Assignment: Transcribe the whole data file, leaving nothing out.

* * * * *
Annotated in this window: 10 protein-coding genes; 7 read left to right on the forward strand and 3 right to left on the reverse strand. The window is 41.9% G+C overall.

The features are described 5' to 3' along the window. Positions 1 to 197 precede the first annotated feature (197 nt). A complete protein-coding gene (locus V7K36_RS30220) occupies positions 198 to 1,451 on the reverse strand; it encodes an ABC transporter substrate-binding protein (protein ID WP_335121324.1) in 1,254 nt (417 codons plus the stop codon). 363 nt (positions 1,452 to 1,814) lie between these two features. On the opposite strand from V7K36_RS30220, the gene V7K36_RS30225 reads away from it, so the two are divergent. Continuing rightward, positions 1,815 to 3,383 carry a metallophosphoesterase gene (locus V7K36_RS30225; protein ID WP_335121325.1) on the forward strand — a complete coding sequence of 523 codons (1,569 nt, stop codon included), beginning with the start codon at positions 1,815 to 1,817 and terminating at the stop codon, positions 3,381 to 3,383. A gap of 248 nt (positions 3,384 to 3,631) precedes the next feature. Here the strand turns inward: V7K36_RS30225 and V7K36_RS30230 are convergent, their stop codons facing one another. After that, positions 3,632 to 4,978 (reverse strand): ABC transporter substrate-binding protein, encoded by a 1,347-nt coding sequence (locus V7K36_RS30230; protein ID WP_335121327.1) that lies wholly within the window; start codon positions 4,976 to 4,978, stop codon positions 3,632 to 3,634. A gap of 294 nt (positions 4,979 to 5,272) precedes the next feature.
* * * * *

Annotated in this window: 10 protein-coding genes; 7 read left to right on the forward strand and 3 right to left on the reverse strand. The window is 41.9% G+C overall.

The features are described 5' to 3' along the window. Positions 1 to 197 precede the first annotated feature (197 nt). A complete protein-coding gene (locus V7K36_RS30220) occupies positions 198 to 1,451 on the reverse strand; it encodes an ABC transporter substrate-binding protein (protein ID WP_335121324.1) in 1,254 nt (417 codons plus the stop codon). 363 nt (positions 1,452 to 1,814) lie between these two features. On the opposite strand from V7K36_RS30220, the gene V7K36_RS30225 reads away from it, so the two are divergent. Continuing rightward, positions 1,815 to 3,383 carry a metallophosphoesterase gene (locus V7K36_RS30225; protein ID WP_335121325.1) on the forward strand — a complete coding sequence of 523 codons (1,569 nt, stop codon included), beginning with the start codon at positions 1,815 to 1,817 and terminating at the stop codon, positions 3,381 to 3,383. A gap of 248 nt (positions 3,384 to 3,631) precedes the next feature. Here the strand turns inward: V7K36_RS30225 and V7K36_RS30230 are convergent, their stop codons facing one another. After that, positions 3,632 to 4,978 (reverse strand): ABC transporter substrate-binding protein, encoded by a 1,347-nt coding sequence (locus V7K36_RS30230; protein ID WP_335121327.1) that lies wholly within the window; start codon positions 4,976 to 4,978, stop codon positions 3,632 to 3,634. A gap of 294 nt (positions 4,979 to 5,272) precedes the next feature.